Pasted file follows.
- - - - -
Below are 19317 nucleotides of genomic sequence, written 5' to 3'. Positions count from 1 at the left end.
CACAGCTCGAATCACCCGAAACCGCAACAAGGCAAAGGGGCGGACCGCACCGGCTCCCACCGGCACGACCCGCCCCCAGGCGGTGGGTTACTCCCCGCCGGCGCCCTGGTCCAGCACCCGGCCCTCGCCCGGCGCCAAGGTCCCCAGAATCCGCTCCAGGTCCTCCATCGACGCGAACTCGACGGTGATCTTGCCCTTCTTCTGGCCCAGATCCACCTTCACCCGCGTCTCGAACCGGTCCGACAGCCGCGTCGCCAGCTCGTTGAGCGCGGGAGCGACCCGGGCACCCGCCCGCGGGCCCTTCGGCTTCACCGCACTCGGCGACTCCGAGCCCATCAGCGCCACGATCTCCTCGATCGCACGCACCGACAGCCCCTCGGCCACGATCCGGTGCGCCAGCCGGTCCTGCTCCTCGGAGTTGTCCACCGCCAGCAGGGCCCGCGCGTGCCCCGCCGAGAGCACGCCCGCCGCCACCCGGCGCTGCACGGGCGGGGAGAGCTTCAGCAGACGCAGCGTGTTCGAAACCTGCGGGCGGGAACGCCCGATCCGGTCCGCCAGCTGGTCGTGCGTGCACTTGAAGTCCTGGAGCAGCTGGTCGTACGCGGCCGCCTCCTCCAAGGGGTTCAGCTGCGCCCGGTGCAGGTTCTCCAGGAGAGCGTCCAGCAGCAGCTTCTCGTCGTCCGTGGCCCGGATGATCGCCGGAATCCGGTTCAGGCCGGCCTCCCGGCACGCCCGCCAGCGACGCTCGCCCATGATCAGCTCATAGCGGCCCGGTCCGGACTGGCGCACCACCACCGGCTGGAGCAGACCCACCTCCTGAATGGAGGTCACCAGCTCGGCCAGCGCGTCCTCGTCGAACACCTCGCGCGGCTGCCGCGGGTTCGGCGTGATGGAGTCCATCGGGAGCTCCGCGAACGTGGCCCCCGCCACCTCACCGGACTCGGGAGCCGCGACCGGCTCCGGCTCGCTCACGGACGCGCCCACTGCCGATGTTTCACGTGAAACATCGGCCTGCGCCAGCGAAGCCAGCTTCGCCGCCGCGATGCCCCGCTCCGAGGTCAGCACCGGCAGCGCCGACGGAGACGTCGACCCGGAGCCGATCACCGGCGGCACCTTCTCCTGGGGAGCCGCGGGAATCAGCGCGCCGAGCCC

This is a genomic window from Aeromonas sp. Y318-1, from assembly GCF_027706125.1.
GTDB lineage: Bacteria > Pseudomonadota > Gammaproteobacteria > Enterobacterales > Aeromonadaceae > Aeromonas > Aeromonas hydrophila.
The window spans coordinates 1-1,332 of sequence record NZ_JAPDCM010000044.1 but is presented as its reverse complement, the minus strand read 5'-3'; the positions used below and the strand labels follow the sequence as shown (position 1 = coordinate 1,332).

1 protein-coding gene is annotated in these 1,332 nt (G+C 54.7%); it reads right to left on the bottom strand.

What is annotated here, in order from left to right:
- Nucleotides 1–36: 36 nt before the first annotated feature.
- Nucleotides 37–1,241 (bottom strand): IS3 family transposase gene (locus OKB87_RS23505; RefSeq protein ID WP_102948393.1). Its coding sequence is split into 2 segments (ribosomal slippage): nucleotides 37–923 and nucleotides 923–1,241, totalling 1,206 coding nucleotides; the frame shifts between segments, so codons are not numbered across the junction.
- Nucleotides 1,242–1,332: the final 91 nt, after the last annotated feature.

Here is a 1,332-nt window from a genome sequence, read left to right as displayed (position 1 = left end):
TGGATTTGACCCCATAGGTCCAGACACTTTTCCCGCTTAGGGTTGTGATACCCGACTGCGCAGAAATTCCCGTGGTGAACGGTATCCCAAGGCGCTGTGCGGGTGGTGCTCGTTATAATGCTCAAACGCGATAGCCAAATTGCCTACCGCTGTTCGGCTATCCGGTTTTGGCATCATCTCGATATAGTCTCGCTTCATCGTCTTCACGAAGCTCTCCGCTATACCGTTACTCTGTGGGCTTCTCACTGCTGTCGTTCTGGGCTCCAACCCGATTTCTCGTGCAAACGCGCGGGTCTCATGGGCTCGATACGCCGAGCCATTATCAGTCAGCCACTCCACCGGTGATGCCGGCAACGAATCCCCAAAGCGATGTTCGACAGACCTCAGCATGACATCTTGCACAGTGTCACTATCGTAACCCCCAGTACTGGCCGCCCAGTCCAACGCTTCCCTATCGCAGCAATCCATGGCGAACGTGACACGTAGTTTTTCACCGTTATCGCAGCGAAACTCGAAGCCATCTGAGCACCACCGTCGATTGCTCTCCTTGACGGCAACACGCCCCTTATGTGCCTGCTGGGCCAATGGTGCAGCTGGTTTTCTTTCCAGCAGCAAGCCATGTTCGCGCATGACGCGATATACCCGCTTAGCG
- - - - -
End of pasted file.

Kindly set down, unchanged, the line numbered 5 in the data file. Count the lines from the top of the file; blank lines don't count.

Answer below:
The window spans coordinates 1-1,332 of sequence record NZ_JAPDCM010000044.1 but is presented as its reverse complement, the minus strand read 5'-3'; the positions used below and the strand labels follow the sequence as shown (position 1 = coordinate 1,332).